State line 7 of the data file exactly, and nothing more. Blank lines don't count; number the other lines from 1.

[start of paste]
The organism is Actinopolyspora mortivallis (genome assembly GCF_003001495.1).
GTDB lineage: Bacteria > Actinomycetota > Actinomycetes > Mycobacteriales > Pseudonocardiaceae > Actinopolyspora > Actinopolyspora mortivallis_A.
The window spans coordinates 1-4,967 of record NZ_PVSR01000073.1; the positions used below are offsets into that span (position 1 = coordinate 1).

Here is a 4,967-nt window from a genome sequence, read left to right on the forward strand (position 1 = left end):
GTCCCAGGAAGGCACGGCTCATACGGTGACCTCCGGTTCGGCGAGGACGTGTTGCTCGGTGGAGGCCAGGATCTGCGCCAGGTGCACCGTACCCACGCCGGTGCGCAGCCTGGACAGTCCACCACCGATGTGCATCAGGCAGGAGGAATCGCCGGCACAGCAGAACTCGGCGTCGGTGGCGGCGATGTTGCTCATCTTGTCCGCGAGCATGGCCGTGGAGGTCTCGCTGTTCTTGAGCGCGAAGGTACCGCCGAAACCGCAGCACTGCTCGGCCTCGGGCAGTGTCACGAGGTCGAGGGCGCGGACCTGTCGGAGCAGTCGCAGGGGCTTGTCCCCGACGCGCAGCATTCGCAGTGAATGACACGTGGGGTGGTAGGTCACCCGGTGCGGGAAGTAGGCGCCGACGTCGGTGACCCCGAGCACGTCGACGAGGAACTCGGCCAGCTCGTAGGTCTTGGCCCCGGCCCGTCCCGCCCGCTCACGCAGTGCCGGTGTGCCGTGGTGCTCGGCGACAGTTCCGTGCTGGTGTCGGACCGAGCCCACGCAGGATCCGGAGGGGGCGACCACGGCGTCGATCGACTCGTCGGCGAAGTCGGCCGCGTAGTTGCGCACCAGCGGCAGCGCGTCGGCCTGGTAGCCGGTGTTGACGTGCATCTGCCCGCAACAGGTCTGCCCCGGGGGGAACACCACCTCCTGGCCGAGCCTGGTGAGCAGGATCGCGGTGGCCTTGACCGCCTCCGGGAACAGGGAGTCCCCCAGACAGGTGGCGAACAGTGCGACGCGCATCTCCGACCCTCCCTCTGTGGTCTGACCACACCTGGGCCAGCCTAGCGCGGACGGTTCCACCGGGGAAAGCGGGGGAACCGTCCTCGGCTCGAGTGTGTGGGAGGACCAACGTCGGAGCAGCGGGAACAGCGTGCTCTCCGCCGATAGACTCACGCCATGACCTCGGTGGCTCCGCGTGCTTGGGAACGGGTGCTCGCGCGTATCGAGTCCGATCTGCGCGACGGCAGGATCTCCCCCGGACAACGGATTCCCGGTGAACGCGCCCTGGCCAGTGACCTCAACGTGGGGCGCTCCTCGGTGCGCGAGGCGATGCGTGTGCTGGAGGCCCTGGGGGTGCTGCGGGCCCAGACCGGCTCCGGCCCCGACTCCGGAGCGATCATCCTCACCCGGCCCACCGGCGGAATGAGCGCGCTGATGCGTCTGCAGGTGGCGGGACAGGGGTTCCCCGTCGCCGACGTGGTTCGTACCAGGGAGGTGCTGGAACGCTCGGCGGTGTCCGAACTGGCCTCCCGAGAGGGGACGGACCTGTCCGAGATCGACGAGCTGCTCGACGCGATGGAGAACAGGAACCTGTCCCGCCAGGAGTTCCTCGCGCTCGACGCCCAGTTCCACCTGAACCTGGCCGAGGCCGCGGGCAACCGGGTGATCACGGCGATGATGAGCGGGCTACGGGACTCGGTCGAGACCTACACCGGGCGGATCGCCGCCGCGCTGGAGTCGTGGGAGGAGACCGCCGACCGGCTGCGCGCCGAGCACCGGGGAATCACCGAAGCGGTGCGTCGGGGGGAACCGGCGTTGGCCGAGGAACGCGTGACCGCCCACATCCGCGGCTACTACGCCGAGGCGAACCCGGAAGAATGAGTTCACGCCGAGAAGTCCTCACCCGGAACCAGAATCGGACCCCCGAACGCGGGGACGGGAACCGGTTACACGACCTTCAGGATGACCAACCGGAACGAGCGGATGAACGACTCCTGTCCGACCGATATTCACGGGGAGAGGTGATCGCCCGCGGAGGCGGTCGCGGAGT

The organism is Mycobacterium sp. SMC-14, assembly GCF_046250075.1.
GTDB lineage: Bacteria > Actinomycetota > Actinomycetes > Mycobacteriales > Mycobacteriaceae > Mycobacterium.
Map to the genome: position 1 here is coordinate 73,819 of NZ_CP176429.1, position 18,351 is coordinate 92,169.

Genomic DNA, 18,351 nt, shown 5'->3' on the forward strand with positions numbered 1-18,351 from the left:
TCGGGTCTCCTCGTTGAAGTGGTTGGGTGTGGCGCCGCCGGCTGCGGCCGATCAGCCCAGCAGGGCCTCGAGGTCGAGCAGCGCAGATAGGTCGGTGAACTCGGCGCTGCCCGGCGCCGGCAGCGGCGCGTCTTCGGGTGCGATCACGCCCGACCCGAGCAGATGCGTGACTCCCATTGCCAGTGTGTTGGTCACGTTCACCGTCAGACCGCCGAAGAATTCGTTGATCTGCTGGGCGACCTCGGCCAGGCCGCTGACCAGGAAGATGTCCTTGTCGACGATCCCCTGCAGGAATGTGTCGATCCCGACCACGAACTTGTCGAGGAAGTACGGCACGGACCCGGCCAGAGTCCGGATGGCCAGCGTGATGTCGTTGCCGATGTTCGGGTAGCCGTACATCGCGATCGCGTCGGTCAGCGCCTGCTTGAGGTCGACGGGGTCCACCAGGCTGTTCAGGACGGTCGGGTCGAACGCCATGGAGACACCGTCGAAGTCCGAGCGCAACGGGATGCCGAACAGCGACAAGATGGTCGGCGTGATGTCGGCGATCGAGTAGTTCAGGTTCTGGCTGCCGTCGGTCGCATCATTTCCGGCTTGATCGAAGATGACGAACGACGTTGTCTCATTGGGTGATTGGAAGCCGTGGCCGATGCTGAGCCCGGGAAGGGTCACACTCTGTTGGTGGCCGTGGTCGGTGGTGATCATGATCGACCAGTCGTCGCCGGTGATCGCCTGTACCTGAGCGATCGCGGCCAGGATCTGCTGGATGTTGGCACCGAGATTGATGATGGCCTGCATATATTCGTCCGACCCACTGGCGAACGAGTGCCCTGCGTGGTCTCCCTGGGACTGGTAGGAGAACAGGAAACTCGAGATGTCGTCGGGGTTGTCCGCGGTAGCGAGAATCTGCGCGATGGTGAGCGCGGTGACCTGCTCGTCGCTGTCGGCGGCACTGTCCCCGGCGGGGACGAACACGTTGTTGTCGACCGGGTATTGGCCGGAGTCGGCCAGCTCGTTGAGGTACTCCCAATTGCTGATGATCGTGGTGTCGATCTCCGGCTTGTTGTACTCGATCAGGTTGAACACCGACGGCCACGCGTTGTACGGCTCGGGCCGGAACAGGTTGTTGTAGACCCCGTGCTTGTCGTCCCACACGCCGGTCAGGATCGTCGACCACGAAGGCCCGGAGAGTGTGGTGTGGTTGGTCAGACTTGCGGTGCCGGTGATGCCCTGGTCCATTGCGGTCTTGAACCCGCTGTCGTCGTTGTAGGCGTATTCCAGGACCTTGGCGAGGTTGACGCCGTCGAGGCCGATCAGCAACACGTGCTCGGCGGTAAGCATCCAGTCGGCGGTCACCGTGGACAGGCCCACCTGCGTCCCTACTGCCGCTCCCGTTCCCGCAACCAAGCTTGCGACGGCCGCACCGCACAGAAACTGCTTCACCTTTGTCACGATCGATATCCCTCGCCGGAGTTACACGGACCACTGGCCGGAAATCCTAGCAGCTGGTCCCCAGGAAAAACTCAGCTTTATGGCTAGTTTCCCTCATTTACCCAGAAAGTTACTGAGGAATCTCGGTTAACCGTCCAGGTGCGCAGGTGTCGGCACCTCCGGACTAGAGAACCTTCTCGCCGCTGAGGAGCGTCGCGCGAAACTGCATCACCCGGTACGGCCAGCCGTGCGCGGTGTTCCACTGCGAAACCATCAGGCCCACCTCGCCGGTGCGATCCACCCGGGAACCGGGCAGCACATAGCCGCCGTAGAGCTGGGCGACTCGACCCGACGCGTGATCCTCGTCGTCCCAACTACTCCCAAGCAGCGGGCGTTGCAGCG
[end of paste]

GTDB lineage: Bacteria > Actinomycetota > Actinomycetes > Mycobacteriales > Mycobacteriaceae > Mycobacterium.